At first, it may appear mono-dimensional; facing four consecutive days on a boat, this cycling tragic reaches to a book about cycling to help the hours pass. But author Amy Snyder’s account of the notorious ultra-distance Race Across America (RAAM) race transcends cycling. ‘Hell On Two Wheels’ captures the raw emotions and trauma facing otherwise “average” people as they seek to break through self-defined limitations.
Spoiler alert: do not read beyond this point if you do not wish to know the winner of the 2009 RAAM, which this book provides coverage of.
Snyder is herself an accomplished endurance athlete cyclist but, for ‘Hell On Two Wheels’, she chose to swap her road bike for a car seat to follow 28 (largely self-funded) individuals striving to complete the 3,000 mile trans-continental journey from West to East coast USA; within an improbably short time period – the winner of 2009 RAAM, which Snyder followed, crossed the finish line in a little over eight days. 13 starters, almost half the solo field, would not finish.
Cyclists with attention spans not ideally suited to digesting hardback tomes should be captivated from page one. Following a brief overview of RAAM, readers are then presented a handful of better-known extreme sporting events to give RAAM’s figures some context.
“The Race Across America is the most brutal organized sporting event you’ve never heard of and one of the best-kept secrets in the sports world. Called the “toughest test of endurance in the world” by Outside magazine, RAAM is a bicycle race like no other. Once the starting gun goes off, the clock doesn’t stop, so if you sleep, you lose.
RAAM cyclists…average 22 hours of racing each day. Unlike their ProTour brethren, they are forbidden from taking shelter behind their fellow racers or support vehicles. They ride alone. The numbers tell the story: more than 3,000 people have stood on the roof of the world at the Everest summit, but only 200 men and women own a RAAM finisher’s medal” [Snyder notes that RAAM finishers receive no prize money, only a medal and personal accomplishment]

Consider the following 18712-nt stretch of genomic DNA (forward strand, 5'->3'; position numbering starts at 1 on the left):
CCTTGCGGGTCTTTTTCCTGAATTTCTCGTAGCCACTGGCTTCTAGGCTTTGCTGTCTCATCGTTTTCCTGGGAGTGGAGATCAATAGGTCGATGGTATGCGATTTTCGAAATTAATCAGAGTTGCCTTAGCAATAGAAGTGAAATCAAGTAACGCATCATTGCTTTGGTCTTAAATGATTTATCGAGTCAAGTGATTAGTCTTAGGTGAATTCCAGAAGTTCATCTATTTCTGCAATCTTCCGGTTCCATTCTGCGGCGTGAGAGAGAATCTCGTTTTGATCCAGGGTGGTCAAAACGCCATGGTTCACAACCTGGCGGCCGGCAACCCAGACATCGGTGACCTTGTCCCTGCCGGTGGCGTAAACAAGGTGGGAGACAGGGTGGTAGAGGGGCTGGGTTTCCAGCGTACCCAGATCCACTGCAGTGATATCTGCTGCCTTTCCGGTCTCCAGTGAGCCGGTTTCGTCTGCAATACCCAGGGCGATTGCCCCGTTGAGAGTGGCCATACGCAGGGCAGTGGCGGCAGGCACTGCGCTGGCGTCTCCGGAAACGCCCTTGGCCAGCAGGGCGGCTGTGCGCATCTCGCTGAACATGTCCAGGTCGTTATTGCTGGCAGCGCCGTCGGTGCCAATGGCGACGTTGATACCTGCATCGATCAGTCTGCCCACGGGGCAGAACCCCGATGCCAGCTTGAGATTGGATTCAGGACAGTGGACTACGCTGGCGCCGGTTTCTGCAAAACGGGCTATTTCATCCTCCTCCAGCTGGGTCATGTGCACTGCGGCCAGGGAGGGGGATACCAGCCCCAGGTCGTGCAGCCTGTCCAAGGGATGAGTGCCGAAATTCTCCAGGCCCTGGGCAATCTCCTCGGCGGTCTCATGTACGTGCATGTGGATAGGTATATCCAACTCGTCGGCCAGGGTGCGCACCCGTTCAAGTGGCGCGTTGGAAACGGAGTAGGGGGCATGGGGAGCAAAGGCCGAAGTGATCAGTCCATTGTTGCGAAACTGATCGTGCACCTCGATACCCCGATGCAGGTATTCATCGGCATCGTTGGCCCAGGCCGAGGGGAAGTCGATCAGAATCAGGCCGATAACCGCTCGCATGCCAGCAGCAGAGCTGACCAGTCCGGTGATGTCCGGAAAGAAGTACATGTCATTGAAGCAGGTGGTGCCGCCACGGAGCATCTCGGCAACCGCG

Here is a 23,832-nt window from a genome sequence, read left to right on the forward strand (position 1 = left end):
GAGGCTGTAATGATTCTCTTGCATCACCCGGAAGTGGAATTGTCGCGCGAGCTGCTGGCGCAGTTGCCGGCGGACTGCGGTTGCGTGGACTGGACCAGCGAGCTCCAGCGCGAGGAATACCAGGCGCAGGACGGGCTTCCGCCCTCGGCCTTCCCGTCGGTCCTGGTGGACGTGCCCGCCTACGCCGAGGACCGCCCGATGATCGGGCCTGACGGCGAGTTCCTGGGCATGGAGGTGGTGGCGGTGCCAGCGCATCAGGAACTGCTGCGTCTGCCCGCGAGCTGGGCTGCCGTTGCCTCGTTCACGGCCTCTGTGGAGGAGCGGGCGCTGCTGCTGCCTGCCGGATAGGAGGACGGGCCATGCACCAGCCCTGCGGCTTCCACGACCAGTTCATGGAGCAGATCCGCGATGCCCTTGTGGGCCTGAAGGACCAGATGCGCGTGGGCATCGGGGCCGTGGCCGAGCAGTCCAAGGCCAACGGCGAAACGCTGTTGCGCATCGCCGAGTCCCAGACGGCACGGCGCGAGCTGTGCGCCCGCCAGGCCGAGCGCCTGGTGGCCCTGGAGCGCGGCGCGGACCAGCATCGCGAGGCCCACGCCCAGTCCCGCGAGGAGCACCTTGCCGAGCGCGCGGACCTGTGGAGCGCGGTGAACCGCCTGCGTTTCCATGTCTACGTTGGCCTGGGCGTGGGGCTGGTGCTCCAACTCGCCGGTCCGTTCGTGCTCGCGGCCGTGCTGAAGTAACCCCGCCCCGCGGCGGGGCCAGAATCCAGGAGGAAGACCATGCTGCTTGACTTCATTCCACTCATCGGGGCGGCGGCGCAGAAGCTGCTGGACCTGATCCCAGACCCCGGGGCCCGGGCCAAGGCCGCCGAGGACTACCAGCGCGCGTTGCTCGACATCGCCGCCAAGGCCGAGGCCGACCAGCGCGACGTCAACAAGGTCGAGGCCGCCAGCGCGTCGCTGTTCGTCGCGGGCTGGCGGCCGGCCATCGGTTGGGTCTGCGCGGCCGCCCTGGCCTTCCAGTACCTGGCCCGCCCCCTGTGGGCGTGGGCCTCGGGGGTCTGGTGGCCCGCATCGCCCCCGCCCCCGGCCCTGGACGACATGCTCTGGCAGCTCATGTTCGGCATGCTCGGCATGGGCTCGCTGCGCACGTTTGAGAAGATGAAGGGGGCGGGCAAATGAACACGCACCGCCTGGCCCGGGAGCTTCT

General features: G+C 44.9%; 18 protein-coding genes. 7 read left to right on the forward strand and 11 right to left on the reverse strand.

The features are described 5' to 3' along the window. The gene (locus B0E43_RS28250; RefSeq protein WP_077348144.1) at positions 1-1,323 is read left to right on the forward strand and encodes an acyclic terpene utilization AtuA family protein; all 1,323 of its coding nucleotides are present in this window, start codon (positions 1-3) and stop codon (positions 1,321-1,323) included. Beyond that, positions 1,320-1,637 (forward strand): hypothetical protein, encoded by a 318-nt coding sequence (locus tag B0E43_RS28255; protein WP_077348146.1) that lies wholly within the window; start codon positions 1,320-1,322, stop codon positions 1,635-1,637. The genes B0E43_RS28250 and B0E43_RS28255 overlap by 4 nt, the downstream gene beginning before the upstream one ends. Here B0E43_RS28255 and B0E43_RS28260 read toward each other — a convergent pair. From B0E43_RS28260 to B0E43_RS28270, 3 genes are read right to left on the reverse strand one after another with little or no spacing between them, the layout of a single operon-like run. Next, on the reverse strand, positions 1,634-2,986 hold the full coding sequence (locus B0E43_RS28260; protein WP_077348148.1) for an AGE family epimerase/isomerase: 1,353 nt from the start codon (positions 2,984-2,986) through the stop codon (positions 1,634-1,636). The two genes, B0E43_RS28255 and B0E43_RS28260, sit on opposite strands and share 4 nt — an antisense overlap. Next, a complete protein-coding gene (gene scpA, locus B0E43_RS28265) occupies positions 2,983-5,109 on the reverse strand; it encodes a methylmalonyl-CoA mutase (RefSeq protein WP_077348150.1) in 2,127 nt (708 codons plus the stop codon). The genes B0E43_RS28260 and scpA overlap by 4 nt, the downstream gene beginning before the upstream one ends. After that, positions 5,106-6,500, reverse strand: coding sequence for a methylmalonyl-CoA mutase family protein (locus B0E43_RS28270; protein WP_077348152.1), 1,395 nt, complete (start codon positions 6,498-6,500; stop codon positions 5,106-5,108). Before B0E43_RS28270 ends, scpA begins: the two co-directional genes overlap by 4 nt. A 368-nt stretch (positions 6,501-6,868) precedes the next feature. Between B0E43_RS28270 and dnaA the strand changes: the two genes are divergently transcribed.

Snyder also neatly qualifies the type of people who enter RAAM, including some of the physical ailments that contestants will knowingly suffer at some time during their quest.
“RAAM racers also experience a horrifying physical condition rarely seen anywhere else. After days of nonstop cycling spent hunched over on a bike, a racer’s neck muscles can suddenly fail from the continuous strain of holding up his head. Known as Shermer’s Neck, this condition causes a cyclist’s head to flop forward like a rag doll’s that has had its chin pinned to its chest. No matter how hard he tries, once his neck muscles fail, just like a newborn infant, a cyclist is as helpless to lift his head up. When one rider succumbed to this condition, a member of his crew said, “His head was flopping around like he had no bones in his neck.”
Though eponymously an American ordeal, RAAM has only been won by American cyclists a handful of times since the inaugural race in 1982 (it was initially named the ‘Great American Bike Race’, before evolving into RAAM the following year). Hardened European cyclists – almost always not professionals in the contemporary sense – continue to frequent the top RAAM podium step, lending ‘Hell On Two Wheels’ a broad geographical backdrop. In fact, Snyder takes a journalistic approach to her story; following Slovenian “freak”, and four-time RAAM winner, Jure Robic, back to his homeland after his moral-crushing exit from the 2009 race.
Whilst not quite in the same league of penmanship as Jon Krakauer’s ‘Into Thin Air’, this book gives a highly enjoyable insight into the unique psychologies, physiologies, team eco-systems and personalities that, for ten days, bind together in a convulsing mass to create RAAM.